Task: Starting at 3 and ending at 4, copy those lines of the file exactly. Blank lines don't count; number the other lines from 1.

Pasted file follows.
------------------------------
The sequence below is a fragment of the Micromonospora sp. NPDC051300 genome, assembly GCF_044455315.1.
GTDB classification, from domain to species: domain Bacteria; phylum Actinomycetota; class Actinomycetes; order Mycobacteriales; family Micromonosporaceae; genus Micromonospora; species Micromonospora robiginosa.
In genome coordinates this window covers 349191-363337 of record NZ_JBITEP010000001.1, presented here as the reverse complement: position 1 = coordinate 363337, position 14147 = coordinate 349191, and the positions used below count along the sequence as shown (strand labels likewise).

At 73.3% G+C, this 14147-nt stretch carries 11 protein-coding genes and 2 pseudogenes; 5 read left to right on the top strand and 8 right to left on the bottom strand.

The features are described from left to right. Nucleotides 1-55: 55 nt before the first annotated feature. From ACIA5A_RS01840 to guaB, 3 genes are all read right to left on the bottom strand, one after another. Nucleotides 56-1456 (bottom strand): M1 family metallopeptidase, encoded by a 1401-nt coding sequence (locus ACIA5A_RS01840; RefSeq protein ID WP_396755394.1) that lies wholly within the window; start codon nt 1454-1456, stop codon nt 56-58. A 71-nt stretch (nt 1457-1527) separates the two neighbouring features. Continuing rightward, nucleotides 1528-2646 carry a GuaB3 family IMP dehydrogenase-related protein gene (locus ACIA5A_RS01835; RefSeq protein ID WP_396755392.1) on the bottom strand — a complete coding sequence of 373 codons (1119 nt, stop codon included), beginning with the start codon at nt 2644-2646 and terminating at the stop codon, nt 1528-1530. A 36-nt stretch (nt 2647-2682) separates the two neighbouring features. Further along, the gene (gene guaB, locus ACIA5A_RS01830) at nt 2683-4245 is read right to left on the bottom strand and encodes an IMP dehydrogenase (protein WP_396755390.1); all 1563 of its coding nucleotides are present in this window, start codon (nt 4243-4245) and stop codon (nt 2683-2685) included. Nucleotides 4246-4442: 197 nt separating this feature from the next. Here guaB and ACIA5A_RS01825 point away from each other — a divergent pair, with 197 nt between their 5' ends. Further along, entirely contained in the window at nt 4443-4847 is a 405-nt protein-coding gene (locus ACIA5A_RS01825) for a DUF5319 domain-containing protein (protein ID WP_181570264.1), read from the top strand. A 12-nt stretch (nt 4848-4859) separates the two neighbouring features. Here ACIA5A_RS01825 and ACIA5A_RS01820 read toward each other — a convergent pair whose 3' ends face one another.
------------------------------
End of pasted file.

In genome coordinates this window covers 349191-363337 of record NZ_JBITEP010000001.1, presented here as the reverse complement: position 1 = coordinate 363337, position 14147 = coordinate 349191, and the positions used below count along the sequence as shown (strand labels likewise).

At 73.3% G+C, this 14147-nt stretch carries 11 protein-coding genes and 2 pseudogenes; 5 read left to right on the top strand and 8 right to left on the bottom strand.